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Old 22nd August 2013, 11:58 PM   #1
Lid55 is offline Lid55  Canada
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Default Piezo Film Buffer and Amp Combo for Guitar Electronics

I'm a musician/composer/sound engineer type that sometimes delves into guitar electronics. I'm looking to further refine a circuit I have pieced together out of "found parts" online. I have managed to get a nice chunk of the circuit audibly working (and with enough volume), but there is, so far, too much noise in the signal, so I'm looking for quieter solutions. I also want to make sure the circuit is optimized (meaning, as safe and power efficient as possible) and to learn a few other control details like where to wire a high pass filter in the circuit.

The piezo sensors I have chosen are piezo film sensors (from Meas-Spec, basic DT Series). I've chosen piezo film over piezo buzzer elements due to piezo film's wide frequency range and lack of resonant frequency(s). I've wired three of these piezo film sensors in parallel and sandwiched them (spaced out such that each sensor is directly beneath two of the guitar strings) underneath the metal plate the bridge saddles sit on. For the sensors, I've used shielded cable and I've also grounded the bridge itself.

The link for the datasheet for the sensors is here:
DT Series?Piezo Sensors?Film Elements?Measurement Specialties

I want to make the circuit run off a single 9 volt. And I want to be able to install it inside my guitar, along with the magnetic pickup system. For now I am not going to bother trying to mix the two systems and I will simply have two output jacks, one for piezo, one for magnetic.

In order to buffer the piezo sensors I built a buffer circuit originally designed by Scott Helmke for bass but then adapted for guitar (see attachment 1):
http://www.diyguitarist.com/Guitars/PiezoBuffer.html
This makes the piezo sensors sound really quite good, but the level is much too low for my needs

So I have simply added an LM386 opamp in "minimum parts" mode (see 2nd attachment) after the buffer. I have connected the two with the 10k resistor of the first buffer circuit being the 10 k pot at the beginning of the second opamp circuit. They share the same 9 volt source. Now I'm pretty pleased with the results except for the amount of noise in the signal. So in searching for a solution I came across this forum post:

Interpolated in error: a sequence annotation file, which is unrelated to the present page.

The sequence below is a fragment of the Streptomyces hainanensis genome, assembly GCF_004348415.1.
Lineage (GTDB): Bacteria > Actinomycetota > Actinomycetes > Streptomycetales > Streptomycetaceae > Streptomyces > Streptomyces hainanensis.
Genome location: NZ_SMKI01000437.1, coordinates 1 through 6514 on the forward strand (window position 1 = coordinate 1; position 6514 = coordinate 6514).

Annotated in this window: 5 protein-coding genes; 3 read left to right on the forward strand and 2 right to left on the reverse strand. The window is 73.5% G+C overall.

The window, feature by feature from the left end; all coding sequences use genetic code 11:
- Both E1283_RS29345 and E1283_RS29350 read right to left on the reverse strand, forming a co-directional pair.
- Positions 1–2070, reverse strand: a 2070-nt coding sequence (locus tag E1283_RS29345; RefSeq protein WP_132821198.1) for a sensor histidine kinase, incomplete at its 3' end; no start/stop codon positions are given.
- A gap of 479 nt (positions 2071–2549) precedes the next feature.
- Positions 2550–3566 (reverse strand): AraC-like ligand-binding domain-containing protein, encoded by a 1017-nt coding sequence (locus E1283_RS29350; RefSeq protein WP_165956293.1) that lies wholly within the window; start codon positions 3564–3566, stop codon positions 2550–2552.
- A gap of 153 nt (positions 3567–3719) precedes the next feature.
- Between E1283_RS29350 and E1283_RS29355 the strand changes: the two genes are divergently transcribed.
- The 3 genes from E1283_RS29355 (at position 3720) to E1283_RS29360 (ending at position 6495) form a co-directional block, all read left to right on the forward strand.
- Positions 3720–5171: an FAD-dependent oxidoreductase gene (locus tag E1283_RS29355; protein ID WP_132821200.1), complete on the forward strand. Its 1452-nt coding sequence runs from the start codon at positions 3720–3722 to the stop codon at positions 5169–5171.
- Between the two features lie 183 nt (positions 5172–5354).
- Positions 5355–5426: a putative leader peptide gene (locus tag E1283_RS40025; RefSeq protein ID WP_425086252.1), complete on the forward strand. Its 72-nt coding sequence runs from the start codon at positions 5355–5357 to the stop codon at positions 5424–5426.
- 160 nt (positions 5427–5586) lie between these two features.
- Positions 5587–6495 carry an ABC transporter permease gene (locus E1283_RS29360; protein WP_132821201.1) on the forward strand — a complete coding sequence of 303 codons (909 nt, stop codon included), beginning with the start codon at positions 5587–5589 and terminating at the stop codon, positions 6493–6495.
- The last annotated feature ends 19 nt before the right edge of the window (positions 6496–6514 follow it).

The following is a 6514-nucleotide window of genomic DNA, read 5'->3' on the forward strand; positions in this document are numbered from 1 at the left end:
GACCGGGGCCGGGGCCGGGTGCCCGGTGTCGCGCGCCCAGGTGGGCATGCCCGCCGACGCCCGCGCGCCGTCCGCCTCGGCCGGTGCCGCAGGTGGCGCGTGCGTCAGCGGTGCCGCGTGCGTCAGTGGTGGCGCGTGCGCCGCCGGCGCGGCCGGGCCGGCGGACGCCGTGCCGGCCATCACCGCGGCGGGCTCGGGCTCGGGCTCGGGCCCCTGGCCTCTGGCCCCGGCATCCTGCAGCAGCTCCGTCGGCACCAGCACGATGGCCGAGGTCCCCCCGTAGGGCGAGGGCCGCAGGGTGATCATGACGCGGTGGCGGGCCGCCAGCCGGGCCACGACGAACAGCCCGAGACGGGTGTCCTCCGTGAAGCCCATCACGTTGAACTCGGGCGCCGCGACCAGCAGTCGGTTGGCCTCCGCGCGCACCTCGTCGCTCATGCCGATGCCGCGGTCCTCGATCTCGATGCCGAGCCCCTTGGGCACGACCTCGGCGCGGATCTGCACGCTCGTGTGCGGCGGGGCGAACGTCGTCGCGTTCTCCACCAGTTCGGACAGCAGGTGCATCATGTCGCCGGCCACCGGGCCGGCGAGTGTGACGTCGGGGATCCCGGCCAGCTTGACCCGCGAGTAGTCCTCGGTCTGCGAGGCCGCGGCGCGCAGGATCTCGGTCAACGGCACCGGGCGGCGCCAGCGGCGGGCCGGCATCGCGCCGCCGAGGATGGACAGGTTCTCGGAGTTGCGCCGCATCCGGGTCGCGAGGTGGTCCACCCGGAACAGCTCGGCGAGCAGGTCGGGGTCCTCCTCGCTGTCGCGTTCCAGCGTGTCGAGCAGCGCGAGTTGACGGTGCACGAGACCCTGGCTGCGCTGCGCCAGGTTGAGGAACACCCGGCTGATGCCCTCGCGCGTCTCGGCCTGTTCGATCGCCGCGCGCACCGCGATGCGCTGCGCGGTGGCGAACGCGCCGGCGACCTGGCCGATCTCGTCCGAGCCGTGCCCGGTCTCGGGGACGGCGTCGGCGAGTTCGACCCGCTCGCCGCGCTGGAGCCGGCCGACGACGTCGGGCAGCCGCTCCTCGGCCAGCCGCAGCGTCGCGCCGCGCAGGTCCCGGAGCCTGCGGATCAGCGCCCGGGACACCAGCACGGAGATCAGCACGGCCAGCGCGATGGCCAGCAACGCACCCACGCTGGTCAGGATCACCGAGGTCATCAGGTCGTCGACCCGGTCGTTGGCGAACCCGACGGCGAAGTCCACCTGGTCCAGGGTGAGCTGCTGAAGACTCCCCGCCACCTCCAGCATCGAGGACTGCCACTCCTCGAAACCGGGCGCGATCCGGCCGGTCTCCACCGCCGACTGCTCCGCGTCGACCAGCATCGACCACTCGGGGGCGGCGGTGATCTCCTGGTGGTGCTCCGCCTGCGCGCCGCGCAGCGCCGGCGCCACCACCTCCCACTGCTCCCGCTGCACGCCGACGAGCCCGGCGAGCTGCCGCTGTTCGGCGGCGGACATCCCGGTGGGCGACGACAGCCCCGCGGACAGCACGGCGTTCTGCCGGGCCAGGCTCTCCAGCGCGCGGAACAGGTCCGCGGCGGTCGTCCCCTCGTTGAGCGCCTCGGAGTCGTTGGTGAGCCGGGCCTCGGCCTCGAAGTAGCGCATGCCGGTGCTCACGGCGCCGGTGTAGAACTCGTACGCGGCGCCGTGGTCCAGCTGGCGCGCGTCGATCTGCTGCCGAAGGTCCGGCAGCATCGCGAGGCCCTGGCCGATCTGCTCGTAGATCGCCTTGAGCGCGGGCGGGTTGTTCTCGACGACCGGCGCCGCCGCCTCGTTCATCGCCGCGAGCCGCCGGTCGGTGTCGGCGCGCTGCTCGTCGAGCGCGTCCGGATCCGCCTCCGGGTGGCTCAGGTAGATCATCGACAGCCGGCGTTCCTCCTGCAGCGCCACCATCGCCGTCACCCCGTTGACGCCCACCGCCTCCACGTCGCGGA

[SOLVED] problem with audio amplifier using ne5532 / LM386 ic
In the discussion it is suggested to use a "NE5532 as a pre-amplifier to increase the overall gain", into the LM386 IC.

the datasheet for the NE5532 can be found here:
Operational Amplifier (Op Amp) - General Purpose Amplifier - NE5532 - TI.com

the NE5532 datasheet does not contain any "typical applications" schematics, so I am unsure how to proceed at the moment. I have seen circuits online that use the NE5532 with a 9 volt, so I believe that shouldn't be an issue.

Could anyone suggest a way to wire the NE5532 to the best effect? Any other relevant suggestions are greatly appreciated.


I have attached the schematics of the two circuits I have combined thus far

-Brett
Attached Images
File Type: png FETbufferSignal.png (27.5 KB, 232 views)
File Type: png LM386-minPartsMode.png (51.1 KB, 222 views)
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Old 23rd August 2013, 08:14 AM   #2
mjf is offline mjf  Austria
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hello.
for what reason did you choose the lm386? it is a small headphone amp.....;

with a 9v battery you can use low power consumtion opamps........;

if the input signal is low you can leave out the voltage divider (4,7meg) at the input......;

did you leave out the 10k pot at the input of the lm386?
and substitute it with a 10k res in series? ;

the cap's c1,c3 at the fet stage work as a "low pass filter" .